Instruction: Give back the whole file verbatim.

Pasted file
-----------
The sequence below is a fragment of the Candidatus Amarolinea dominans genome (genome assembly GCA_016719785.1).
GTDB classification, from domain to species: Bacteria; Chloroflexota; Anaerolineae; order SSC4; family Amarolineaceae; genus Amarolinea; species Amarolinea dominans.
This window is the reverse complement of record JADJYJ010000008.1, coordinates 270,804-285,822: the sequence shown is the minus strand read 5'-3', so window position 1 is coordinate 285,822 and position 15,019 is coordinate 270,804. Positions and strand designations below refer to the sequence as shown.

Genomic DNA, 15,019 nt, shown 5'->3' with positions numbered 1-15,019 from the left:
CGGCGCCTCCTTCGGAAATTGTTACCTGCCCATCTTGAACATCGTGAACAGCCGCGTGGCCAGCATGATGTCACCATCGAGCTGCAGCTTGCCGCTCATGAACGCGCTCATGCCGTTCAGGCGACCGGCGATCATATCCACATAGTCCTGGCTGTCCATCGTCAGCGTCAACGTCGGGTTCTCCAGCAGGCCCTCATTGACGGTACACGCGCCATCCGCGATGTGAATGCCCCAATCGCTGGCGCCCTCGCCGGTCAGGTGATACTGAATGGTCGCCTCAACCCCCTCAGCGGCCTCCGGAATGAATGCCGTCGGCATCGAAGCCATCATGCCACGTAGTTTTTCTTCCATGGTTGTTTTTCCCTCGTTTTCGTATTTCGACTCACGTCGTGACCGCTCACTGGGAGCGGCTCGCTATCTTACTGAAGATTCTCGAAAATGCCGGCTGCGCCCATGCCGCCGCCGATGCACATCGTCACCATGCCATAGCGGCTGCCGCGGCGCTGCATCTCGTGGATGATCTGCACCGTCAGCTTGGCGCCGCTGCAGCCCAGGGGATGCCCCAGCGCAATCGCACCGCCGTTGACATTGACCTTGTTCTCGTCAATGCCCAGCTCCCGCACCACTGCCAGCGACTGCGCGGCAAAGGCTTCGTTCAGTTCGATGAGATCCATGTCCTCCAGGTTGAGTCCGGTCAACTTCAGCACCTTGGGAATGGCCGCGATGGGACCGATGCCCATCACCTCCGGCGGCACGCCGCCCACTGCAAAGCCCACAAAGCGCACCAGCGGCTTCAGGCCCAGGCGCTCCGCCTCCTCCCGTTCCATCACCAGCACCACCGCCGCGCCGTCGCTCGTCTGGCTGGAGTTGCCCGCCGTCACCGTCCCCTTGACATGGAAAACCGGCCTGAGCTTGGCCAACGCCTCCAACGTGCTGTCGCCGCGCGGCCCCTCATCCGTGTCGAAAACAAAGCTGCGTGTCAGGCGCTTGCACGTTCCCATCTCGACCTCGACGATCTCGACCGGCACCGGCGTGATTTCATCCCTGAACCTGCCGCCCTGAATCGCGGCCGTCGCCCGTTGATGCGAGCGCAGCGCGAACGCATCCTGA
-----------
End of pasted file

The sequence below is a fragment of the Candidatus Amarolinea dominans genome (genome assembly GCA_016719785.1).
GTDB classification, from domain to species: Bacteria; Chloroflexota; Anaerolineae; order SSC4; family Amarolineaceae; genus Amarolinea; species Amarolinea dominans.
This window is the reverse complement of record JADJYJ010000008.1, coordinates 270,804-285,822: the sequence shown is the minus strand read 5'-3', so window position 1 is coordinate 285,822 and position 15,019 is coordinate 270,804. Positions and strand designations below refer to the sequence as shown.

Genomic DNA, 15,019 nt, shown 5'->3' with positions numbered 1-15,019 from the left:
CGGCGCCTCCTTCGGAAATTGTTACCTGCCCATCTTGAACATCGTGAACAGCCGCGTGGCCAGCATGATGTCACCATCGAGCTGCAGCTTGCCGCTCATGAACGCGCTCATGCCGTTCAGGCGACCGGCGATCATATCCACATAGTCCTGGCTGTCCATCGTCAGCGTCAACGTCGGGTTCTCCAGCAGGCCCTCATTGACGGTACACGCGCCATCCGCGATGTGAATGCCCCAATCGCTGGCGCCCTCGCCGGTCAGGTGATACTGAATGGTCGCCTCAACCCCCTCAGCGGCCTCCGGAATGAATGCCGTCGGCATCGAAGCCATCATGCCACGTAGTTTTTCTTCCATGGTTGTTTTTCCCTCGTTTTCGTATTTCGACTCACGTCGTGACCGCTCACTGGGAGCGGCTCGCTATCTTACTGAAGATTCTCGAAAATGCCGGCTGCGCCCATGCCGCCGCCGATGCACATCGTCACCATGCCATAGCGGCTGCCGCGGCGCTGCATCTCGTGGATGATCTGCACCGTCAGCTTGGCGCCGCTGCAGCCCAGGGGATGCCCCAGCGCAATCGCACCGCCGTTGACATTGACCTTGTTCTCGTCAATGCCCAGCTCCCGCACCACTGCCAGCGACTGCGCGGCAAAGGCTTCGTTCAGTTCGATGAGATCCATGTCCTCCAGGTTGAGTCCGGTCAACTTCAGCACCTTGGGAATGGCCGCGATGGGACCGATGCCCATCACCTCCGGCGGCACGCCGCCCACTGCAAAGCCCACAAAGCGCACCAGCGGCTTCAGGCCCAGGCGCTCCGCCTCCTCCCGTTCCATCACCAGCACCACCGCCGCGCCGTCGCTCGTCTGGCTGGAGTTGCCCGCCGTCACCGTCCCCTTGACATGGAAAACCGGCCTGAGCTTGGCCAACGCCTCCAACGTGCTGTCGCCGCGCGGCCCCTCATCCGTGTCGAAAACAAAGCTGCGTGTCAGGCGCTTGCACGTTCCCATCTCGACCTCGACGATCTCGACCGGCACCGGCGTGATTTCATCCCTGAACCTGCCGCCCTGAATCGCGGCCGTCGCCCGTTGATGCGAGCGCAGCGCGAACGCATCCTGA